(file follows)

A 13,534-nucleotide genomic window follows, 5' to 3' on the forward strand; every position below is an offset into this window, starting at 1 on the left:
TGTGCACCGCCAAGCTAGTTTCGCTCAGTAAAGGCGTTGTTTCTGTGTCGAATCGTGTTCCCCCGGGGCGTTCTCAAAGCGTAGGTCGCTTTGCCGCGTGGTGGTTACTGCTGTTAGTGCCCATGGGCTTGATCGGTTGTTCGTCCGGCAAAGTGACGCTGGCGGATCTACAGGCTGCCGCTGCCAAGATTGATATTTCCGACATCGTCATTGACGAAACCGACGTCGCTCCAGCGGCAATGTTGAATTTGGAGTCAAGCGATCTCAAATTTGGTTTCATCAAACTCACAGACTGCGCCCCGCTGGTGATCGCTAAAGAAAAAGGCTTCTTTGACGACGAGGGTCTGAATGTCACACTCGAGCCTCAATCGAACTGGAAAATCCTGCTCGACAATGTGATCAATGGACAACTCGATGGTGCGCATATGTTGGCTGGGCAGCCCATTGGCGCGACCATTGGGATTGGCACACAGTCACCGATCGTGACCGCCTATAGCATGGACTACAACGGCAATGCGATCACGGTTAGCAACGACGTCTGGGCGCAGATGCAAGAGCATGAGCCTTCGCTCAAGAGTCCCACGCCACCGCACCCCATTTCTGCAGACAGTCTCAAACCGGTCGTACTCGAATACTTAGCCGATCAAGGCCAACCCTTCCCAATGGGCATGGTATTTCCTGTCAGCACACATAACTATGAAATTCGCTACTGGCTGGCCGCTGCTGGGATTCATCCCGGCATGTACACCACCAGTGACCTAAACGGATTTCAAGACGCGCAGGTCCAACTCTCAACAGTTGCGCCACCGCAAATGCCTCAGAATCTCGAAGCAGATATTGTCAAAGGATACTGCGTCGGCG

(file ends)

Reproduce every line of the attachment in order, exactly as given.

A 13,534-nucleotide genomic window follows, 5' to 3' on the forward strand; every position below is an offset into this window, starting at 1 on the left:
TGTGCACCGCCAAGCTAGTTTCGCTCAGTAAAGGCGTTGTTTCTGTGTCGAATCGTGTTCCCCCGGGGCGTTCTCAAAGCGTAGGTCGCTTTGCCGCGTGGTGGTTACTGCTGTTAGTGCCCATGGGCTTGATCGGTTGTTCGTCCGGCAAAGTGACGCTGGCGGATCTACAGGCTGCCGCTGCCAAGATTGATATTTCCGACATCGTCATTGACGAAACCGACGTCGCTCCAGCGGCAATGTTGAATTTGGAGTCAAGCGATCTCAAATTTGGTTTCATCAAACTCACAGACTGCGCCCCGCTGGTGATCGCTAAAGAAAAAGGCTTCTTTGACGACGAGGGTCTGAATGTCACACTCGAGCCTCAATCGAACTGGAAAATCCTGCTCGACAATGTGATCAATGGACAACTCGATGGTGCGCATATGTTGGCTGGGCAGCCCATTGGCGCGACCATTGGGATTGGCACACAGTCACCGATCGTGACCGCCTATAGCATGGACTACAACGGCAATGCGATCACGGTTAGCAACGACGTCTGGGCGCAGATGCAAGAGCATGAGCCTTCGCTCAAGAGTCCCACGCCACCGCACCCCATTTCTGCAGACAGTCTCAAACCGGTCGTACTCGAATACTTAGCCGATCAAGGCCAACCCTTCCCAATGGGCATGGTATTTCCTGTCAGCACACATAACTATGAAATTCGCTACTGGCTGGCCGCTGCTGGGATTCATCCCGGCATGTACACCACCAGTGACCTAAACGGATTTCAAGACGCGCAGGTCCAACTCTCAACAGTTGCGCCACCGCAAATGCCTCAGAATCTCGAAGCAGATATTGTCAAAGGATACTGCGTCGGCG